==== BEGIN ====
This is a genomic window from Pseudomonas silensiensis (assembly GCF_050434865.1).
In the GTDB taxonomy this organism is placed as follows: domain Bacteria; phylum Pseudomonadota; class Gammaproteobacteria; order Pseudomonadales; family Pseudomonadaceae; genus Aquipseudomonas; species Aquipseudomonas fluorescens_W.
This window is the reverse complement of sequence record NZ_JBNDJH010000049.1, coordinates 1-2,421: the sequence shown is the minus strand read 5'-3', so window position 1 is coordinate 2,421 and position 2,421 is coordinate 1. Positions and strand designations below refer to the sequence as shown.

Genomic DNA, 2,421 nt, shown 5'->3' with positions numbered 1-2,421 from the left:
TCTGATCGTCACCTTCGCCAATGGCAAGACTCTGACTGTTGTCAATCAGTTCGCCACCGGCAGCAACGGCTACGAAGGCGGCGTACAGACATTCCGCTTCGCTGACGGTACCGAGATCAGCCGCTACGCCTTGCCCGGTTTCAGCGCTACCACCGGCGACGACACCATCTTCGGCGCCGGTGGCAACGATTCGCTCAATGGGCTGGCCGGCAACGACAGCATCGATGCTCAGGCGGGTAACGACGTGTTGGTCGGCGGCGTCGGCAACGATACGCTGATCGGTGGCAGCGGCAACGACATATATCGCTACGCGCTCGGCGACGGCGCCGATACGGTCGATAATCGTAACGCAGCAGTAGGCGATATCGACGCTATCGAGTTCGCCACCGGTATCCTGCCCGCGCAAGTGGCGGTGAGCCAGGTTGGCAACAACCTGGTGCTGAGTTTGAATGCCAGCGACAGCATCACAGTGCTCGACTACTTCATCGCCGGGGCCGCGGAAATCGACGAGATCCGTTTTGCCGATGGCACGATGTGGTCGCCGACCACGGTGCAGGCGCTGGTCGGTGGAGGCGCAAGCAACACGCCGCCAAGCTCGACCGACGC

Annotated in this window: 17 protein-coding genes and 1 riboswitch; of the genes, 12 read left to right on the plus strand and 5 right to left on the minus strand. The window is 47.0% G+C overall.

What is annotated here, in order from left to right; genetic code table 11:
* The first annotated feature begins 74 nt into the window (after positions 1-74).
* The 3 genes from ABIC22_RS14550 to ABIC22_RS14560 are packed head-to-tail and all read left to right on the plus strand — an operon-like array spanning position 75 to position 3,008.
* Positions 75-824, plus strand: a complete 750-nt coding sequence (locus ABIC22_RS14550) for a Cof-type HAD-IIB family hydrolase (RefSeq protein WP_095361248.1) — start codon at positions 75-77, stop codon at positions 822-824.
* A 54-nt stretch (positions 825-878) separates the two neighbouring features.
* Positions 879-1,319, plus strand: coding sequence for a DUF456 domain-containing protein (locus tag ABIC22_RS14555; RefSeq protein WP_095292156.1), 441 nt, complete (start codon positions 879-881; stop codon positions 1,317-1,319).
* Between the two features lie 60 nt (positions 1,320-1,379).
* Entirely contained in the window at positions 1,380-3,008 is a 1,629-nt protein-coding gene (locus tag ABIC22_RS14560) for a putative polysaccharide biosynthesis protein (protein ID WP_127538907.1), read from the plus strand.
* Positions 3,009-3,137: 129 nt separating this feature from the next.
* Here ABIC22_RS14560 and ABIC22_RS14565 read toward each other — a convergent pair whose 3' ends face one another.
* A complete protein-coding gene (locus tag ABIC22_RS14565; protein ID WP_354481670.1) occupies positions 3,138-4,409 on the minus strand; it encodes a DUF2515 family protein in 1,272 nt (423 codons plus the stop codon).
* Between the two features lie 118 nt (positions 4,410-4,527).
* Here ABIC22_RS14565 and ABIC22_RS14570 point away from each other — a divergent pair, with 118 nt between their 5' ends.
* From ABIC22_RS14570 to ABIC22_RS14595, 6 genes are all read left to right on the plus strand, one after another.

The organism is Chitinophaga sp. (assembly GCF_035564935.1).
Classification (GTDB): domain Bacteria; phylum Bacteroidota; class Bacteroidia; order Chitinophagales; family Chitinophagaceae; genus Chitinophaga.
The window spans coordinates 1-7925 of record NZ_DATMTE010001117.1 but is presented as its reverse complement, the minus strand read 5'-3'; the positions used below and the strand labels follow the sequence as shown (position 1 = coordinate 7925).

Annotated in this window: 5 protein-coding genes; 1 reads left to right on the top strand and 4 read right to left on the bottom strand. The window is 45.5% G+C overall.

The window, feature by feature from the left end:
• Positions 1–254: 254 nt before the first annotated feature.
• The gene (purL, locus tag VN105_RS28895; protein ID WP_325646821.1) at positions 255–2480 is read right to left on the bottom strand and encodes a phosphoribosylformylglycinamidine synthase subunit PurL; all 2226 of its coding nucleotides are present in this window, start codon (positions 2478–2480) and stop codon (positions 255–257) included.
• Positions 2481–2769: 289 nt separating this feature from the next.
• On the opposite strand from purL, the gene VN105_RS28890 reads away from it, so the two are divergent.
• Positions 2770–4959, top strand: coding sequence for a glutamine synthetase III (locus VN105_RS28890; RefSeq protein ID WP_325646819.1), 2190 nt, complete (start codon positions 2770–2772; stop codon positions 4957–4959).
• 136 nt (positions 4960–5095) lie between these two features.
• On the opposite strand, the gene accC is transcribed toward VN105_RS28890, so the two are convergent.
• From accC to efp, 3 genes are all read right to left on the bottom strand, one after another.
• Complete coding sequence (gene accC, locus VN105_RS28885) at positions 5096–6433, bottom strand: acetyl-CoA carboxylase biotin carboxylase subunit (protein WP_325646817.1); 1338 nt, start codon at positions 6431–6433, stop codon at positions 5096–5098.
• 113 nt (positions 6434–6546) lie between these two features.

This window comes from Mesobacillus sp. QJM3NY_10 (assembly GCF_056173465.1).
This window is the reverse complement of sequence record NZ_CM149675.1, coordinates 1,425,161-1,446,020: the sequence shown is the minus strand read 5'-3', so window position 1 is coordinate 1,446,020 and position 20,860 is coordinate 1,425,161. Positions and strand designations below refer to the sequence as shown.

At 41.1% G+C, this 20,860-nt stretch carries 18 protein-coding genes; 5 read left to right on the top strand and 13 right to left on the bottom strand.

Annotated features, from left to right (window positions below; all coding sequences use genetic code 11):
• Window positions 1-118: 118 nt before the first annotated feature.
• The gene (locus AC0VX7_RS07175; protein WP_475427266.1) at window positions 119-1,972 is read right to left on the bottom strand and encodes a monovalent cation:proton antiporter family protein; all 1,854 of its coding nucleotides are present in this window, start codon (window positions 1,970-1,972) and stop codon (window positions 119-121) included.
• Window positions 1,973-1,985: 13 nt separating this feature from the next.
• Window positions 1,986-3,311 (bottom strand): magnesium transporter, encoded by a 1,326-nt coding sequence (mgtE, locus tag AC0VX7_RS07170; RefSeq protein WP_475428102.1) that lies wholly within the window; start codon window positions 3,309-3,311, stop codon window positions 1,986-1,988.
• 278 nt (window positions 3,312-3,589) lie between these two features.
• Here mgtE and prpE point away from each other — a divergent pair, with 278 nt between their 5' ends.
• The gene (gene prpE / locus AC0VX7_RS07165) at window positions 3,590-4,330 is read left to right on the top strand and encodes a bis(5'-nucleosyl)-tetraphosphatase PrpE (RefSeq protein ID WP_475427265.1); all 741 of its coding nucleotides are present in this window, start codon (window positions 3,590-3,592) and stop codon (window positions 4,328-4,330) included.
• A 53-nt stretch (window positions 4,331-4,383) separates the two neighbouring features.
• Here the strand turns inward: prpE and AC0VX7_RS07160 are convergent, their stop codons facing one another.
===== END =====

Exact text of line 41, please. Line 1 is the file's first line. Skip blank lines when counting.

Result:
• The gene (locus AC0VX7_RS07175; protein WP_475427266.1) at window positions 119-1,972 is read right to left on the bottom strand and encodes a monovalent cation:proton antiporter family protein; all 1,854 of its coding nucleotides are present in this window, start codon (window positions 1,970-1,972) and stop codon (window positions 119-121) included.